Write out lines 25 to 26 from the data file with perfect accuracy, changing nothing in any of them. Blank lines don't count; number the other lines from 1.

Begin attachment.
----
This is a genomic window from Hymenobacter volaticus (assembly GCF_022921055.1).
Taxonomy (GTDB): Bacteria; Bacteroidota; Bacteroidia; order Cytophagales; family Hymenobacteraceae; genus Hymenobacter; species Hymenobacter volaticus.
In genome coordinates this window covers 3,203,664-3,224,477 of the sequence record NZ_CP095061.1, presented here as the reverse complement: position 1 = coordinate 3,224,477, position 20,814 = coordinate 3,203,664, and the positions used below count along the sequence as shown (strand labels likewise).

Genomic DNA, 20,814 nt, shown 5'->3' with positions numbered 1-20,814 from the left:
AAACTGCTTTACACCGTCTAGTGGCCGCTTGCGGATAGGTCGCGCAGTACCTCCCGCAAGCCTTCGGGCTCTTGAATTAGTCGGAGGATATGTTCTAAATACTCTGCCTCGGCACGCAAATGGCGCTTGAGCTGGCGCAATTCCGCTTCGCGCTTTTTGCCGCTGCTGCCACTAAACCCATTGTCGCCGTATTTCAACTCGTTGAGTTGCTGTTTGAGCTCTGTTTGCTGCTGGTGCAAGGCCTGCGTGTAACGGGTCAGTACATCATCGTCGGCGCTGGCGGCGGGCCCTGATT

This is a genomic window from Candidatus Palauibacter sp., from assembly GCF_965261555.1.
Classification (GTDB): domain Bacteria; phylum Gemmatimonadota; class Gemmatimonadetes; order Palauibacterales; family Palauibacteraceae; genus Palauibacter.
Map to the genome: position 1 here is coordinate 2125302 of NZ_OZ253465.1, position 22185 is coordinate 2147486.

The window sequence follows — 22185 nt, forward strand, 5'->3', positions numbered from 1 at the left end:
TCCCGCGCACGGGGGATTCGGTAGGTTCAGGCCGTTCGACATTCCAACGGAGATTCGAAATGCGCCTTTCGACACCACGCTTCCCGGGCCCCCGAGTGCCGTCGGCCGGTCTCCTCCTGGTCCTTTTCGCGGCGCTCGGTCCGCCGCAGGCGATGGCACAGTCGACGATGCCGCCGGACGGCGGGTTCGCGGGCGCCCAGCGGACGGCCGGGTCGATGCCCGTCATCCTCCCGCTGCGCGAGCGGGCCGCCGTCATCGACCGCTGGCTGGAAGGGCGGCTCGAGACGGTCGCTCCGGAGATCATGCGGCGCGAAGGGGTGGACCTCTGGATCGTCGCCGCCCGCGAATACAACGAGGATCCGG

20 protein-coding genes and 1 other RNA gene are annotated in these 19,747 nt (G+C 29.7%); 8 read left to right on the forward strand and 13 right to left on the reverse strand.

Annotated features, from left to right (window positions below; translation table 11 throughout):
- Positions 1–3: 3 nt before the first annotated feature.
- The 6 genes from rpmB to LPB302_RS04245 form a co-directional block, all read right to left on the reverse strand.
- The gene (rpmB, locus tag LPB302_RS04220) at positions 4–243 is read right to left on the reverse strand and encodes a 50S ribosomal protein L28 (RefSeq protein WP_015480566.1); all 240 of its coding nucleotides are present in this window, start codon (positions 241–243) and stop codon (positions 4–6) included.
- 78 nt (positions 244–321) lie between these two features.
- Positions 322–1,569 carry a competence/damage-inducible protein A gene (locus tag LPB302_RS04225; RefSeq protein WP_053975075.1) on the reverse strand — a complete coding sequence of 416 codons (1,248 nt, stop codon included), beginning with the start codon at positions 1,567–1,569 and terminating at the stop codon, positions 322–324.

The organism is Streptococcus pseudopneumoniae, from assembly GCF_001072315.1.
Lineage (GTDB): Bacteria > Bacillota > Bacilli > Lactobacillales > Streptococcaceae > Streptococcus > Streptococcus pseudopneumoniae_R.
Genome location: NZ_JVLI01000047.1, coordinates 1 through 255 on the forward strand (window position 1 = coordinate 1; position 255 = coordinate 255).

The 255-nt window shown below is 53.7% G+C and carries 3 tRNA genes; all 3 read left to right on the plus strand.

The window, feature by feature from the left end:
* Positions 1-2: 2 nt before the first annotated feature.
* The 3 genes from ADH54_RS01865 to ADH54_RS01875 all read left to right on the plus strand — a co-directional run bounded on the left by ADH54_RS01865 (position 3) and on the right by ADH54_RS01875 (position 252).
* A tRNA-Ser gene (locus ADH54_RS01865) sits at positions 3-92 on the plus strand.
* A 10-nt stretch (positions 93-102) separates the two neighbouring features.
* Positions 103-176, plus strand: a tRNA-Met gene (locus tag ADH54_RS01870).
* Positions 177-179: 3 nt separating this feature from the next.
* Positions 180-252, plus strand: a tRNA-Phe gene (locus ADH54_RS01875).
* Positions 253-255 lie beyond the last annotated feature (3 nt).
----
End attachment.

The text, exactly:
* A tRNA-Ser gene (locus ADH54_RS01865) sits at positions 3-92 on the plus strand.
* A 10-nt stretch (positions 93-102) separates the two neighbouring features.